Growing up in a Formula 1 fanatical household tends to teach you a few things about life, love, and bull-headed commitment to progress. This was a time before automatic transmission cars, when cigarette companies could plaster their brand all over the cars and the great Ayrton Senna made history driving in the pouring rain. It was a simple time where race car drivers drove their hearts out and put their bodies on the line, often collapsing when they tried to get up from their cars in parc fermé. Back then the only way to win the race was by pushing the mental and physical limits of your body lap after lap.
Every Sunday without fail, our entire family would gather around the television set to tune in to the Grand Prix over a hot bowl of caldo verde (Portuguese soup) and passionately debated the speed, handling and engineering of the cars. The aesthetics where equally important. I vividly remember the year the Williams racing team redesigned the graphics on the car to introduce a sleek, simplified dual-chromatic colour scheme that had never been seen before. It was the first time the team created an identity for the car that wasn’t disjointed and placed the sponsor’s logo second to the primary brand identity of Williams. The same year the team tragically lost Ayrton Senna to a fatal accident at Imola.
Love, always directing.
Today I work as a creative, solving problems for brands. I like to think of myself as the guy that drives the big ideas behind solutions that keep the race car drivers racing and winning, except, I do it for businesses. You see, it was Formula 1 that inspired me to become a graphic designer. The bright colours moulding over aerodynamic shapes glistening in the sun as they hurtled around the track at breakneck speeds, yet always able to inspire the viewer and allow you to identify with your team, even if it meant driving 410km/h.
What fascinated me most was the idea that this sport was always at the forefront of innovation, pushing the boundaries of what was thought to be impossible, by making it possible.
As soon as the other team knew your trick, it was old, and that meant each team was constantly driving their technology forward in the name of the brand that would at all costs, become the victor. Imagine being a graphic designer for one of those teams! Not only are you dealing with a constant change in identity every time the team adds a new sponsor, but the damn shape of the thing keeps changing! This was awe-inspiring and it brought me to one of the most important conclusions on the role of design in business. For Formula 1 teams to succeed the process of car design, engineering, and aerodynamics can’t be linear. It has to be a constant collaboration between all members of the team working toward one common goal: win the race. It is a constant process of change and measurement that results in the overall win.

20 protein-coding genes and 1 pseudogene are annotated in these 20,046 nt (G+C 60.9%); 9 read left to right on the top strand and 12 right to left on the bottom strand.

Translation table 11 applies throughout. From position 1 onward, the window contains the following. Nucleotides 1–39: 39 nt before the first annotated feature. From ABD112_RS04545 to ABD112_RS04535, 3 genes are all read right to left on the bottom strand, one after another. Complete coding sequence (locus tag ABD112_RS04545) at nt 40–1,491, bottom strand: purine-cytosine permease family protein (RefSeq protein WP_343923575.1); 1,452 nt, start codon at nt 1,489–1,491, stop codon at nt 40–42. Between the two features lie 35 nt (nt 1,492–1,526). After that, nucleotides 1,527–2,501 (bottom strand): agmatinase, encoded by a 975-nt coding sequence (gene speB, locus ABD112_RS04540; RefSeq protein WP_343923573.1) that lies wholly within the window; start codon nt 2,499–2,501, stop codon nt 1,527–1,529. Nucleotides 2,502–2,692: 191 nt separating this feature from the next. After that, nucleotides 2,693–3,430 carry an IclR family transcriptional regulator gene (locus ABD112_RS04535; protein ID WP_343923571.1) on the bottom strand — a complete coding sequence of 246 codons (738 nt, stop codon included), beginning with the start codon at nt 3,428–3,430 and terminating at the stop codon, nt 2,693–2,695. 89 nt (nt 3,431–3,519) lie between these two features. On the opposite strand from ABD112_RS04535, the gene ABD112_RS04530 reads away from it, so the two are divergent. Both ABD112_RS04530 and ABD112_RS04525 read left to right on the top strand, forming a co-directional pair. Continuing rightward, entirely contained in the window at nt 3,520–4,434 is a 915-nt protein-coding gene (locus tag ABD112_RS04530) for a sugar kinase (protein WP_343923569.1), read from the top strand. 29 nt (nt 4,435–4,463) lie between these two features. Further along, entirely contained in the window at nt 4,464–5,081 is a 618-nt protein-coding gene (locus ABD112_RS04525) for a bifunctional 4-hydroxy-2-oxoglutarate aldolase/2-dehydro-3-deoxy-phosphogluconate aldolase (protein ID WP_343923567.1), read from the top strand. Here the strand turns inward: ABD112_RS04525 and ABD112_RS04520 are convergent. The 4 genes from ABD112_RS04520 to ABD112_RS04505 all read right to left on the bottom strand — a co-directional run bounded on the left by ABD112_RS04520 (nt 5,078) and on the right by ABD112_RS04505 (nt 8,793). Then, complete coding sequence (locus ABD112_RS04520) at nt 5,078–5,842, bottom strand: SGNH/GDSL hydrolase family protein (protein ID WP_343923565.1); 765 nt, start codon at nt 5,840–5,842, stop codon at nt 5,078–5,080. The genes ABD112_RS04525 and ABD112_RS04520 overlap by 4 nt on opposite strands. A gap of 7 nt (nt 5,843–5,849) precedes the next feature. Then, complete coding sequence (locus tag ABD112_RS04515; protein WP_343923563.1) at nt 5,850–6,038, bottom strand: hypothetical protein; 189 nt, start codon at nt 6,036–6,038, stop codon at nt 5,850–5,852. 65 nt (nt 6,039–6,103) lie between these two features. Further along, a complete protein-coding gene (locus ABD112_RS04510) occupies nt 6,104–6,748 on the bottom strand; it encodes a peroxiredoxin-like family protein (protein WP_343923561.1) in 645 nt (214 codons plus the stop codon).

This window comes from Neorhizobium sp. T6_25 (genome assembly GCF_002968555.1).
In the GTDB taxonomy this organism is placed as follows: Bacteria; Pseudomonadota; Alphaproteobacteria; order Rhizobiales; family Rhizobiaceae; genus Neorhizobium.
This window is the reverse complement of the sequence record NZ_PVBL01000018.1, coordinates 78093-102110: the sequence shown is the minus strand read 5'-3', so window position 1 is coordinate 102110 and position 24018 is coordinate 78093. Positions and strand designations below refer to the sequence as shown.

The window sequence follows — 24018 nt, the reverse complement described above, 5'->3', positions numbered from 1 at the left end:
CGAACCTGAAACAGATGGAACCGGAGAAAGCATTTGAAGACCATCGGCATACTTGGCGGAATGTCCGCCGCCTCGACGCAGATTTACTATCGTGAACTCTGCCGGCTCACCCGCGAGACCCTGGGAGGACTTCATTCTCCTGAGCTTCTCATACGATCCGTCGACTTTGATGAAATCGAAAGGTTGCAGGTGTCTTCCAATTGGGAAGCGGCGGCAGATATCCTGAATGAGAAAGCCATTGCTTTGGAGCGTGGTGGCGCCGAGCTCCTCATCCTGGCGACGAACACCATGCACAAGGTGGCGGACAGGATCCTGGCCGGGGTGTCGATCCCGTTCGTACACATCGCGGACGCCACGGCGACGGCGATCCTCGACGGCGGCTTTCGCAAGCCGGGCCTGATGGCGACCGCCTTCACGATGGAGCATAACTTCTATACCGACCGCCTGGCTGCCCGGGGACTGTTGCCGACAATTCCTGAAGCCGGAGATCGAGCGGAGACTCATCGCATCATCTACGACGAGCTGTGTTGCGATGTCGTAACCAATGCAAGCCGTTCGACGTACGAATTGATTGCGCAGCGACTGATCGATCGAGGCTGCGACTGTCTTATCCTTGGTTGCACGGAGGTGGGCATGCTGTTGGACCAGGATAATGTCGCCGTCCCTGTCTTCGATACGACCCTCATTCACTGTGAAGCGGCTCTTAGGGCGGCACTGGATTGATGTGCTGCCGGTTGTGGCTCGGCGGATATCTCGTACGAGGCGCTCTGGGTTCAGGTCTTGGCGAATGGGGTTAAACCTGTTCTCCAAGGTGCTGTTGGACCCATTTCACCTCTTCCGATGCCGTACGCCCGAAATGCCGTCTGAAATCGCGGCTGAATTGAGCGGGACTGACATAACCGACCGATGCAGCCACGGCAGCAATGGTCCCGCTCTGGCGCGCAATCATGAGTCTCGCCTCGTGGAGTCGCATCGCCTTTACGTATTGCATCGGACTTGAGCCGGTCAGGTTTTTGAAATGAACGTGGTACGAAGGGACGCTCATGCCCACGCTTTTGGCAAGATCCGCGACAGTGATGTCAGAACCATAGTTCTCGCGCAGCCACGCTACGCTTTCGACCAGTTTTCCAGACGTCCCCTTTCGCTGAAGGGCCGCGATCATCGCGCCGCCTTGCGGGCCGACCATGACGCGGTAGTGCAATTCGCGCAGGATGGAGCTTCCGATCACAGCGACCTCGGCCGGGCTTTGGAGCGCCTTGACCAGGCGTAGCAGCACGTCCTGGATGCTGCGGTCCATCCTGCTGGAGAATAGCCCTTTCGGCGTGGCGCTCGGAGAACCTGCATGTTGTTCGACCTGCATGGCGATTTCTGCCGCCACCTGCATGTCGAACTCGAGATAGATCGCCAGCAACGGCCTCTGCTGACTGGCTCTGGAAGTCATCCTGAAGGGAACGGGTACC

Too often I hear creative people complaining about how clients won’t give them enough time to create that award-winning ad. As a creative that solves problems for brands, the first thing you have to understand is that the brand needs to be agile, and quick when it comes to progress. This means instead of creativity sitting at the end of the business design process, and often slowing it down, it needs to sit around the table where the decisions get made in the first place.
This means that from the get-go everyone is on the same page, both from a creative and a business perspective.
Had Senna been driving the future version of the Williams at the time of his accident, Formula 1 would have looked very different today. When I say ‘the future version’, I mean the car that was re-engineered a month later. You see, it was because of Senna’s fatal accident that the FIA passed a law that would introduce an innovative solve to protect the driver’s head from side impact. I always find myself debating with friends and family that, had Senna survived, would he have gone on to set the record for the most championships ever won? Watching Formula 1 today, it’s almost crazy to think that this piece of technology wasn’t even a thought of during Senna’s time on the track in May 1994. This is the design dilemma, it is always at the point of pressure, but it is pressure that makes life and its ever-changing context so important to the process of design.
Design never happens in a vacuum. Ultimately, it’s there to make sure we survive as a human race, it’s about the total outcome, not the individual piece.
My bull-headed commitment to progress
But how do we as creatives earn a spot at the business design table where we have a say in the whole and not just a piece? That was a question that we grappled with for years. We knew that instinctively we have a unique gift of being able to look at a problem from all angles and come up with a solution that has a positive tangible effect. But for too long the creative process did itself an injustice as it was never a science and as we know, when it comes to business there needs to be method behind the madness.
The REIMAGINE toolkit became the method behind our madness.
For the first time in years it feels like we are about to change the world. A toolkit that at its core is about giving business the structure to constantly evolve and progress. It provides a framework of meaning that captures the brand’s salient points. Think of it like the plan to win the race, only this time no matter what the competitors do and no matter how the race changes, if you stick to the plan you will win.